Sunday, June 26, 2011

In Gold Cup Final, It Is Red, White and Boo Again



Soccer is a worldwide sport. It represent the pride of a country, and the sport is a very serious affair. There is no other place on this earth that could fill a football stadium with folks whose roots are somewhere else. It is disgusting to see a stadium in the United States filled with Americans and booing to Americans. It would be a feast day for Immigration to close off the stadium and sought out all the illegal aliens attending the soccer game. The illegal aliens attending the game were disrespectful to America and the American flag. They weren't booing at the American soccer players. They were booing for who they represent.

(LA Times) It was imperfectly odd. It was strangely unsettling. It was uniquely American.

On a balmy early Saturday summer evening, the U.S soccer team played for a prestigious championship in a U.S. stadium … and was smothered in boos.

Its fans were vastly outnumbered. Its goalkeeper was bathed in a chanted obscenity. Even its national anthem was filled with the blowing of air horns and bouncing of beach balls.

Most of these hostile visitors didn't live in another country. Most, in fact, were not visitors at all, many of them being U.S. residents whose lives are here but whose sporting souls remain elsewhere.

Welcome to another unveiling of that social portrait known as a U.S.-Mexico soccer match, streaked as always in deep colors of red, white, blue, green … and gray.

It wasn't just something. It was everything. I've never heard more consistent loud cheering for one team here, from the air horns to the "Ole" chants with each Mexico pass, all set to the soundtrack of a low throbbing roar that began in the parking lot about six hours before the game and continued long into the night.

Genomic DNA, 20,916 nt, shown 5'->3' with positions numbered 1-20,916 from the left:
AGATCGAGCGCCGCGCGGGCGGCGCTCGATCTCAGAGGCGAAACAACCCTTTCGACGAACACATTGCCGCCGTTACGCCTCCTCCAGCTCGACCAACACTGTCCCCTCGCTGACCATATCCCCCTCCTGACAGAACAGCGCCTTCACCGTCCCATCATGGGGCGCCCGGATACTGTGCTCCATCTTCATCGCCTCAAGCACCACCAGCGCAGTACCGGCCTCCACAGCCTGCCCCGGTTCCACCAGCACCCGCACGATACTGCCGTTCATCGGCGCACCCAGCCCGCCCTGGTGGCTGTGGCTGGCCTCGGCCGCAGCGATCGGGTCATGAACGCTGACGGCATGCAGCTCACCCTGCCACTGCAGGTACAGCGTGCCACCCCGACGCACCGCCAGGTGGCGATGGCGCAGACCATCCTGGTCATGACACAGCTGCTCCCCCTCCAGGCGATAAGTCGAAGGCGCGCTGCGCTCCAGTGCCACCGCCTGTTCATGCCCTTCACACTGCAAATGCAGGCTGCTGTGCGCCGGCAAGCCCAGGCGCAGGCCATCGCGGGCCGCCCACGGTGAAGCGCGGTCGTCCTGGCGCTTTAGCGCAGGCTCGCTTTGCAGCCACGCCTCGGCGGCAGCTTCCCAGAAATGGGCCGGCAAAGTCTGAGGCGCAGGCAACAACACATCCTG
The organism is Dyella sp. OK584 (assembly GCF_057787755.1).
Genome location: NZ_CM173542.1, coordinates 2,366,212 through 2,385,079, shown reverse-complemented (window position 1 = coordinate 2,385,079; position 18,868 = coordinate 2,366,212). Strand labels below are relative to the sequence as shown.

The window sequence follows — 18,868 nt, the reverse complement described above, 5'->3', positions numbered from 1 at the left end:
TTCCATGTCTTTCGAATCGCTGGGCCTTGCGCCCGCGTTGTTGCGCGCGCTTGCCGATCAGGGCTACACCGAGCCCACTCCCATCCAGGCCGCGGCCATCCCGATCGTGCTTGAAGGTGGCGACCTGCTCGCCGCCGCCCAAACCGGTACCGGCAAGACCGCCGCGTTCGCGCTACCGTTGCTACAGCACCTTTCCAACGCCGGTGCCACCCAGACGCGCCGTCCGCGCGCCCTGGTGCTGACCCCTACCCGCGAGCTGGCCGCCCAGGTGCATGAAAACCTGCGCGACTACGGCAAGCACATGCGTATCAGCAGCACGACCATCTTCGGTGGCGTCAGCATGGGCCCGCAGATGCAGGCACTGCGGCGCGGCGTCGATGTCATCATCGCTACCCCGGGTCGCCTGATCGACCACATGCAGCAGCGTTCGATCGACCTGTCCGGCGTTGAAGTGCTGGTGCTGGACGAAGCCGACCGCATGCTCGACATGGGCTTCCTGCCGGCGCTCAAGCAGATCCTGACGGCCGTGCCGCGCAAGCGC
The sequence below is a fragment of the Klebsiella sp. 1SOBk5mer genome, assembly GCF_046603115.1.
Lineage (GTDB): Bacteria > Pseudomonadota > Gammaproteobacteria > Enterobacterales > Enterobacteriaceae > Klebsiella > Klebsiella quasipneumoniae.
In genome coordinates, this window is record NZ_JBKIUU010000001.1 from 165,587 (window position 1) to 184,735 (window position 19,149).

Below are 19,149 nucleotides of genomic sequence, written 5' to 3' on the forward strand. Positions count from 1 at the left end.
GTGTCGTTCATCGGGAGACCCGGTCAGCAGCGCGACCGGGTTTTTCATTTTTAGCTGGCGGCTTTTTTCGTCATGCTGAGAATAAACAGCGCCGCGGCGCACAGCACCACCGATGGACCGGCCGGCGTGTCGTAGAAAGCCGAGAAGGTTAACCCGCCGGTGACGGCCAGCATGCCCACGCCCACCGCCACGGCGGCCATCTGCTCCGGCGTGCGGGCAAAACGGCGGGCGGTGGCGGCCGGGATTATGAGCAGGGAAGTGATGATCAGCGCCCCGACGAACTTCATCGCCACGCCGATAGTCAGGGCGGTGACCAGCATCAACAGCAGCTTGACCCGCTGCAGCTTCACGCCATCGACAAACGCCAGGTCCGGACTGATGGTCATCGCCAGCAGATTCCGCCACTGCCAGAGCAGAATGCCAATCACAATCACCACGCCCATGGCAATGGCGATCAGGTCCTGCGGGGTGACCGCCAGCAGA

Even when the U.S. scored the first two goals, the Mexico cheers stayed strong, perhaps inspiring El Tri to four consecutive goals against a U.S. team that seemed dazed and confused. Then when it ended, and the Mexican players had danced across the center of the field in giddy wonder while the U.S. players had staggered to the sidelines in disillusionment, the madness continued.

Because nobody left. Rather amazingly, the Mexico fans kept bouncing and cheering under headbands and sombreros, nobody moving an inch, the giant Rose Bowl jammed for a postgame trophy ceremony for perhaps the first time in its history.

And, yes, when the U.S. team was announced one final time, it was once again booed.

How many places are so diverse that it could fill football stadiums with folks whose roots are somewhere else? How many places offer such a freedom of speech that someone can display an American flag on their porch one day and cheer against the flag the next?

Mexico rallies for a 4-2 win over U.S. behind overwhelming support at Rose Bowl. In what other country would the visitors have home-field advantage?